Thursday, September 26, 2013

What Christians Can Learn From Catching Monkeys

Several years ago, a young girl wrote in to the Ann Landers advice column that was in her local newspaper with the following question:

“Dear Ann, I am a 13 year old girl who is tired of getting yelled at by my parents all of the time.  All I hear from morning until night is, ‘Clean up your room!  Pick up your clothes!  Do your homework!  Finish your chores!’  How can I get them off my back?  Signed, Sick of Parents.”

Ann Landers wisely responded in this way:

“Dear Sick, You want to get your parents off of your back?  It’s easy…clean up your room; pick up your clothes, do your homework and finish your chores!”

Why is it that so many of us struggle with being obedient and hating sin in our lives?  I think that one of the main reasons is due to the fact that we do not understand how hunters catch monkeys.  In some regions monkeys are considered a delicacy and hunting for monkeys is an art.  Here is what they do.  The take a coconut and cut a hole in the end of it that is just big enough for a monkey to get its finger and thumb into it, but if he grabs a piece of the coconut inside, he cannot get his finger and thumb back out again.  They then tie a coconut to a stake, pound the stake into the ground, and then they go wait in the bushes.

Sure enough, a monkey ultimately comes along.  He picks up the coconut and puts his finger and thumb inside the hole, grabbing a piece of the fruit inside.  Try as he might, the monkey cannot get his finger and thumb back out.  He shakes the coconut trying to free it from the stake.  Meanwhile, out of the bushes come the hunters with their knives, spears, tanks and bazookas.  The monkey sees them coming.  He knows he is in danger.  The monkey knows that all that he has to do is let go of the piece of coconut inside and scram.  But instead, the monkey becomes monkey stew.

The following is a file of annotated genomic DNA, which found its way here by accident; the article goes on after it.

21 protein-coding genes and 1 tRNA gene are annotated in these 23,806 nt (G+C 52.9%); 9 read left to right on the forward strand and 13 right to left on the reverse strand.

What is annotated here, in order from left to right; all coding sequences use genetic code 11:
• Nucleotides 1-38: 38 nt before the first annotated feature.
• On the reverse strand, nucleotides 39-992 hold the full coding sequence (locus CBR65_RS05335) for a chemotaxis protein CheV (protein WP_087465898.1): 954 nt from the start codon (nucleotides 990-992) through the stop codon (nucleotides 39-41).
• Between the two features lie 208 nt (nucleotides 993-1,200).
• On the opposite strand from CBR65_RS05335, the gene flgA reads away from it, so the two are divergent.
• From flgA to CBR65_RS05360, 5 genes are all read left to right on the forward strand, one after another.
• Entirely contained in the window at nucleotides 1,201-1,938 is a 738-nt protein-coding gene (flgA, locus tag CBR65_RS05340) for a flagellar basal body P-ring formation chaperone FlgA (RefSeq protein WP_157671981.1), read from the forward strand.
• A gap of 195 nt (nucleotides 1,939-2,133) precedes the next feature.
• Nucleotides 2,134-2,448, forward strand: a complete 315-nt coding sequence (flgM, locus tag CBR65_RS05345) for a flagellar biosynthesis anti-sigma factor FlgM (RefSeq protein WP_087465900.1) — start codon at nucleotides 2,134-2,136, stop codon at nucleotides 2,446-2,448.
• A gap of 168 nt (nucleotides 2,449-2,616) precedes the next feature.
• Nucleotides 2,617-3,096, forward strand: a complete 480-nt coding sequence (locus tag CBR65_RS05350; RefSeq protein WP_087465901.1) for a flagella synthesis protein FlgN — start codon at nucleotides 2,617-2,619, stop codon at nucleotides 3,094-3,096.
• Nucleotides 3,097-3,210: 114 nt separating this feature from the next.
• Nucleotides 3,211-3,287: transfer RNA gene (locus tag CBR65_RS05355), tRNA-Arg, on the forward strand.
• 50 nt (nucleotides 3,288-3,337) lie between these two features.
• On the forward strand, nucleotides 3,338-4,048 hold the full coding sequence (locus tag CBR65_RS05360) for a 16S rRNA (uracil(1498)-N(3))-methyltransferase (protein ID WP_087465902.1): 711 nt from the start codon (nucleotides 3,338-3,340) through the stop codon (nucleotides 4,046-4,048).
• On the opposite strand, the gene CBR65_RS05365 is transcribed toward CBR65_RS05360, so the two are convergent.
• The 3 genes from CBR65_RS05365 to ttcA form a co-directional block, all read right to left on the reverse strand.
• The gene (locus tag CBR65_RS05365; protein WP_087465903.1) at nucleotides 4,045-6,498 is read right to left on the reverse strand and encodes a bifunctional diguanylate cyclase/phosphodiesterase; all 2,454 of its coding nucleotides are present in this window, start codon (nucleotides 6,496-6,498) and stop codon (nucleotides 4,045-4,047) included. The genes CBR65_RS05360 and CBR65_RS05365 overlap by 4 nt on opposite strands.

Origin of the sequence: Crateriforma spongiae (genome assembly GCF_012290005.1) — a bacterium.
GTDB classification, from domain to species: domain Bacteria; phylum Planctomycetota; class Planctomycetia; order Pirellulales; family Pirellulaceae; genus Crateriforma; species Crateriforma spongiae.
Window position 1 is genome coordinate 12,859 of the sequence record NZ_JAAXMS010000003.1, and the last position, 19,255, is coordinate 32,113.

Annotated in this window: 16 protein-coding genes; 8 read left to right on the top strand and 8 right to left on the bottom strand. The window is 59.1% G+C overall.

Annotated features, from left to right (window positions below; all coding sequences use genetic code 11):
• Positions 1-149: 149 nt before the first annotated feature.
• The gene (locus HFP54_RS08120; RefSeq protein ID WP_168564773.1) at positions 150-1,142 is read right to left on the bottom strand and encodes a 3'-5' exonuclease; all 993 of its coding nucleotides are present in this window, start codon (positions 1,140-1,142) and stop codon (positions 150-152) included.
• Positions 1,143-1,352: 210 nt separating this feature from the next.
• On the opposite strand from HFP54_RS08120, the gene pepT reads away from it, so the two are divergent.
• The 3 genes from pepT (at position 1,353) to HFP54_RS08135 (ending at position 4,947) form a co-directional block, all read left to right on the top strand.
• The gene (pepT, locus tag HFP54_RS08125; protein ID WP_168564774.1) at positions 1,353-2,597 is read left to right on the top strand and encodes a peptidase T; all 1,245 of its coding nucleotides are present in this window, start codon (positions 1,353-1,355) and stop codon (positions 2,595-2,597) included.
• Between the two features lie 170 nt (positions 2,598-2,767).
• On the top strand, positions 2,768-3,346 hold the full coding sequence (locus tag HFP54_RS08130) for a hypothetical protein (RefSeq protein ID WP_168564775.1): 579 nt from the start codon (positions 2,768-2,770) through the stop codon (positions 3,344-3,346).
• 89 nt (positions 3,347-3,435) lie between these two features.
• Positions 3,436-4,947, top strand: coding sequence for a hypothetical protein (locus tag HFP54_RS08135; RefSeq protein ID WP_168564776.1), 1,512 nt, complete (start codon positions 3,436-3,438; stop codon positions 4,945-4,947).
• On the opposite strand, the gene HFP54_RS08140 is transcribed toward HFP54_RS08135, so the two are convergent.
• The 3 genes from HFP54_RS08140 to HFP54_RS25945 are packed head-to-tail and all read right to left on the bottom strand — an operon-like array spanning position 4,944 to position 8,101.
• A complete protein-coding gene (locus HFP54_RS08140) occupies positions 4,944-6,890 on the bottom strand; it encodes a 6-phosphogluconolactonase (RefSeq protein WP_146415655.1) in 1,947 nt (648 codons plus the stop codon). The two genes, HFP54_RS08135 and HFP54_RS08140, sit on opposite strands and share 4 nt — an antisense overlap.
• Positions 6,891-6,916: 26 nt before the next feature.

Such is the case with many Christians.  We have coconuts in our lives.  These are sins that we know are displeasing to God.  We know that they are causing us harm.  Yet, we won’t give up the coconuts.  What does it mean to hate and forsake sin in our lives?  It means to take the coconuts that we are hanging on to and to throw them as far away from us as we possibly can.

So tell me, is it true in your life?  Are there any coconuts in your life that it’s time to get rid of?  Are there any secret sins that you have been holding on to for far too long?  How true are the words of the Psalmist when he writes, “Blessed is he whose transgressions are forgiven, whose sins are covered.  Blessed is the man whose sin the Lord does not count against him and in whose spirit is no deceit” (Psalm 32:1-2).  Maybe it’s time to clean up the room, pick up the clothes, do the homework, and finish the chores.

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